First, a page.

Immune deficiency

Why do people with A-T suffer from immune deficiency?

A large proportion (60-80%) of people with Ataxia-Telangiectasia (A-T) have an impaired immune system (immunodeficiency) and are troubled with recurrent or severe infections. This immunodeficiency is variable with some individuals significantly affected and others not at all. Those affected are particularly at risk of repeated chest, ear and sinus infections which if unchecked may contribute to permanent damage to these organs.

We don’t yet fully understand the mechanism of the immunodeficiency but we do know that several parts of the immune system are involved. There are at least two aspects of the immune system that are likely to be affected by a lack of ATM protein.

The first involves antibodies (also known as immunoglobulins) and specific white blood cells (T and B lymphocytes) that can recognise and fight germs. During the process of creating these, certain parts of the DNA in the immune cells need to be rearranged. This involves breaking up and then repairing the DNA in a slightly different pattern. It is this process that allows the development of diversity in the immune system to enable it to respond to the numerous different bugs the body may encounter.

Now we know that ATM protein is involved in DNA repair. It is therefore likely that this process is impaired in people with A-T.

Secondly, we know that the normal function of the thymus gland depends on ATM. The thymus gland lies within the chest and is essential for the development of T cells. T cells are necessary for fighting infections and in the co-ordination of the immune system. It is likely therefore that impairment of the thymus gland also contributes to the immunodeficiency.

How is the immune system affected?

T-Lymphocyte deficiencies

A-T patients may have deficiencies in their T-lymphocytes. Since these cells make up the majority of blood lymphocytes this will cause a low total lymphocyte count which can be picked up on a simple full blood count test. Other tests looking at the ability of T lymphocytes to multiply in response to a stimulus may also be abnormal.

If this is present then affected children may be less well able to handle virus infections such as chicken pox or measles. Fortunately, for reasons which we do not fully understand certain other types of infection (for example pneumonia due to a germ called Pneumocystis Cariini) which are a particular problem in children with T-lymphocyte deficiency due to other medical conditions, do not seem to be a problem in A-T patients.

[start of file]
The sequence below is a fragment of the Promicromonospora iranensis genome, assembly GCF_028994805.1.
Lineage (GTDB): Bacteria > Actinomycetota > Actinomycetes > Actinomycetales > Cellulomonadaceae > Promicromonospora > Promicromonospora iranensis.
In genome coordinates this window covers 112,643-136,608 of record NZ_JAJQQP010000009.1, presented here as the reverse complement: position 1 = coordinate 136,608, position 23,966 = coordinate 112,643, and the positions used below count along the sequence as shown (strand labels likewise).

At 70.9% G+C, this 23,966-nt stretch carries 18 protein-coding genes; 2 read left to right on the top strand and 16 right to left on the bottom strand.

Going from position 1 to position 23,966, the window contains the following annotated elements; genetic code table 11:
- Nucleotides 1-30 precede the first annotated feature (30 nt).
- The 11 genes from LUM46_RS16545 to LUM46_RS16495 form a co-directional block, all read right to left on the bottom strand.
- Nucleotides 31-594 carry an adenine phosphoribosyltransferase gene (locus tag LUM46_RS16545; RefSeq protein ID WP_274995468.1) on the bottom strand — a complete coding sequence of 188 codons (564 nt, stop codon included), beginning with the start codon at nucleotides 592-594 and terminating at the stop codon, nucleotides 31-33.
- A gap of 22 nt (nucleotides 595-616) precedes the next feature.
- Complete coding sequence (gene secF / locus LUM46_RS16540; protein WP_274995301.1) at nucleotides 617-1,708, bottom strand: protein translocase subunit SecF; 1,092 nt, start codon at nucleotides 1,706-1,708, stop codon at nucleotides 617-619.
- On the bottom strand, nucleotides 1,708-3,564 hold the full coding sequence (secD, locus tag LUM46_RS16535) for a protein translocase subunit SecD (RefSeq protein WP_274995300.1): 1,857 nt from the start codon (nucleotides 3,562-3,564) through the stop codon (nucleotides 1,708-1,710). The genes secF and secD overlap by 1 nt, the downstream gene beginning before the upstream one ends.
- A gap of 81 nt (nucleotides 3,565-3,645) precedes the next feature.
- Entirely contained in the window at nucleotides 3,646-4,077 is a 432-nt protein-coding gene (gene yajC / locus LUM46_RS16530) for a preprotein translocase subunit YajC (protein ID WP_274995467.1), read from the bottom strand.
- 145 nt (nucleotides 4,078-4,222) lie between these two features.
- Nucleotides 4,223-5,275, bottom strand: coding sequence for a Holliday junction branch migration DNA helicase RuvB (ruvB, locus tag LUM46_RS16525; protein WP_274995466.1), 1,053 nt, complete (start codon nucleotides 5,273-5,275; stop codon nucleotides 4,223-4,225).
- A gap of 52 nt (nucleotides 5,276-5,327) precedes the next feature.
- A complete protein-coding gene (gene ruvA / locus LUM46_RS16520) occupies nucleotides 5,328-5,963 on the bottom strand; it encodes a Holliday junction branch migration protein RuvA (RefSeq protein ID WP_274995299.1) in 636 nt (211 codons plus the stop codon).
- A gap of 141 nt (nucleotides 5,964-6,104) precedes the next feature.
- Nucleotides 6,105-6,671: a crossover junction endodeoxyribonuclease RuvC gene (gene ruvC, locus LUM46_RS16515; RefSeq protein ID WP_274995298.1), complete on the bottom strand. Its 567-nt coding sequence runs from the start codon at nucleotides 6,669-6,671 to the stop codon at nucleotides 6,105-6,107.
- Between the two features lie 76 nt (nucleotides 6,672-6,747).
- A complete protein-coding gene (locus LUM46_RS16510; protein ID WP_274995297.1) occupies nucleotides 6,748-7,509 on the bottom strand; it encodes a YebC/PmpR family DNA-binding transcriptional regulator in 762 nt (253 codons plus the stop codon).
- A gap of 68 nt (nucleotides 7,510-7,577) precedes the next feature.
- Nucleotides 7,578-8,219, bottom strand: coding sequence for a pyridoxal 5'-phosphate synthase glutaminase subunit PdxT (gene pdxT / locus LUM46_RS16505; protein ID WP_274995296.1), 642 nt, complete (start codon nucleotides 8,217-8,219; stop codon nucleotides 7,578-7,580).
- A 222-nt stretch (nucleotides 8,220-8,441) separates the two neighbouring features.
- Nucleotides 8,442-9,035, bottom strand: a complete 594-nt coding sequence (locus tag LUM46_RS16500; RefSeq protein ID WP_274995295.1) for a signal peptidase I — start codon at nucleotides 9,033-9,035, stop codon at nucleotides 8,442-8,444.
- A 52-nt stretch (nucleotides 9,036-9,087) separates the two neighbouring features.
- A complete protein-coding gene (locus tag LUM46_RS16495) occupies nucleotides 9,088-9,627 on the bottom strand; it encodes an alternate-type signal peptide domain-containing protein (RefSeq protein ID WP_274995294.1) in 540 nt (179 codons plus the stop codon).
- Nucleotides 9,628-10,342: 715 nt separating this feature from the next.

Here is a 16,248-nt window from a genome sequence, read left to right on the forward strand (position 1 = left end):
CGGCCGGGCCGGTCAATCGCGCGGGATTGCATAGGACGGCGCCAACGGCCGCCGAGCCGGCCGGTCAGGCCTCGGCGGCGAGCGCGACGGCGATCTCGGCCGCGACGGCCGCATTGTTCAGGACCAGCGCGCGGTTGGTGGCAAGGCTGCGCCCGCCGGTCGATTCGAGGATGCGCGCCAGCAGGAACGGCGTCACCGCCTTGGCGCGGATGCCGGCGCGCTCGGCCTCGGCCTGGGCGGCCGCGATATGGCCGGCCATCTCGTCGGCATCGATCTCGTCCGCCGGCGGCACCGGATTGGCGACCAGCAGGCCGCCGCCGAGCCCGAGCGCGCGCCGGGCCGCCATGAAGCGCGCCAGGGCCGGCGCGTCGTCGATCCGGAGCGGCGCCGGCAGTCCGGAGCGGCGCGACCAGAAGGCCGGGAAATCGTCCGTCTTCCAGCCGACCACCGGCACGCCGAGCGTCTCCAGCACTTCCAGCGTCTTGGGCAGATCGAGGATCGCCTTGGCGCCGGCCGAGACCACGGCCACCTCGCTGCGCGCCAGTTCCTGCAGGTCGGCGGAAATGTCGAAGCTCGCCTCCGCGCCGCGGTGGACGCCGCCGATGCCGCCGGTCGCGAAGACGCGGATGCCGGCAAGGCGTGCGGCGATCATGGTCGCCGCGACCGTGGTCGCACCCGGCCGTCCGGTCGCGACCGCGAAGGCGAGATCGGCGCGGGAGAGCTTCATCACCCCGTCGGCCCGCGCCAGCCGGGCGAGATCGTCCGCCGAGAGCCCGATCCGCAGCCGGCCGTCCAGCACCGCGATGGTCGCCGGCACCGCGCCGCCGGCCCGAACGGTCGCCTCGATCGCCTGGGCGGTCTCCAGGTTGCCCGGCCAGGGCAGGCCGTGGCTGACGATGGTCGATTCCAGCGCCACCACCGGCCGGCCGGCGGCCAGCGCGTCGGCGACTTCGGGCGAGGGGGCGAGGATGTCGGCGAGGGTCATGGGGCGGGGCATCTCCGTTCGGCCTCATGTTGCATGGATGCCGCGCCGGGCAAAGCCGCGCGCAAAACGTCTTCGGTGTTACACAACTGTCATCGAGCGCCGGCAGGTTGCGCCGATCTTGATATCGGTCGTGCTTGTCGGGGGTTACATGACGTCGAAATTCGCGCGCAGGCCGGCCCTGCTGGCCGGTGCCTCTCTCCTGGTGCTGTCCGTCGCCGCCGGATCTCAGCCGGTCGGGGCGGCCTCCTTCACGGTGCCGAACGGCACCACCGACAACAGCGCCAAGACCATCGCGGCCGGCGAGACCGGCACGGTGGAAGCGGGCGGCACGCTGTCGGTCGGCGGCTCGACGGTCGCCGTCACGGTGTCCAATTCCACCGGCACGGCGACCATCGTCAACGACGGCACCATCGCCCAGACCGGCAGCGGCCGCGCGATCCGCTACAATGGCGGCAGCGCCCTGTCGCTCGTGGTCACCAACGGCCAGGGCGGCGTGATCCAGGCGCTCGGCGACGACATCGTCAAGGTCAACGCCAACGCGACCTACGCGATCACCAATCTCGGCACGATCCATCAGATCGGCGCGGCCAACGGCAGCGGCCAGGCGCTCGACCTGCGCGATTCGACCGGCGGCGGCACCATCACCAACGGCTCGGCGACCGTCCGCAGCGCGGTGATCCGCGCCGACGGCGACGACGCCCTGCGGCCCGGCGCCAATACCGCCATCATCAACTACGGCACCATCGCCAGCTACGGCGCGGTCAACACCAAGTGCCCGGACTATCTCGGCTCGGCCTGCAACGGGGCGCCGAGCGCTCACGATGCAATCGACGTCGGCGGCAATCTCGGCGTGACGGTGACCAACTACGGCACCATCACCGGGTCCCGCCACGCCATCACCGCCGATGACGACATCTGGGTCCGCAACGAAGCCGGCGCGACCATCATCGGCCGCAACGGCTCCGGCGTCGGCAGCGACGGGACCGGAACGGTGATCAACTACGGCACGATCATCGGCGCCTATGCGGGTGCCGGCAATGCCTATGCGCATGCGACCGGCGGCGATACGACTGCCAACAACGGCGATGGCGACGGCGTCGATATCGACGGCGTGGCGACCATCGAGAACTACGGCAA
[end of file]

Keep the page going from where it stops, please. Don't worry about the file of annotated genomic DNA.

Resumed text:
Antibody deficiencies

There are a variety of classes of antibodies but the most common deficiencies in A-T are:

IgA         The commonest abnormality found is deficiency of immunoglobulin A (IgA). This is the main antibody produced in the secretions in the respiratory tract, mouth and intestines and is therefore important in protecting these areas from infection.

IgG2       Deficiency of IgG2 is relatively common in A-T patients and often goes with IgA deficiency. IgG2 is the particular sub-type which is important in the responses to certain bacteria which are important causes of chest, ear and more serious infections.  These bacteria include a germ called Pneumococcus and also Haemophilus influenzae type b (known as 'Hib', for short).

Treating immunological problems

In view of this, it is important that everyone with A-T is reviewed by a doctor who understands the immune system (an Immunologist). Blood tests can be taken to check the different parts of the immune system and in some cases, the doctor may prescribe regular antibiotics over the long term to protect against infection. Extra doses of vaccines may also be recommended to maximise immunity to common germs. In the more severe cases (about 10-15% of people with A-T) there is a need for regular antibody (immunoglobulin) injections (immunoglobulin replacement therapy) to prevent frequent infections. You can find out more about the best way to treat immunological problems in our clinical guidance document.

Howard Lederman talks at the Clinical Research Conference

In this video, Dr Howard Lederman of the Johns Hopkins A-T Center in the USA discusses the immunological features of A-T.

 

 

Two technicians work on a sample from an A-T patient in the Queen's Medical Centre Nottingham.

The immunology lab for the A-T Centre in Nottingham.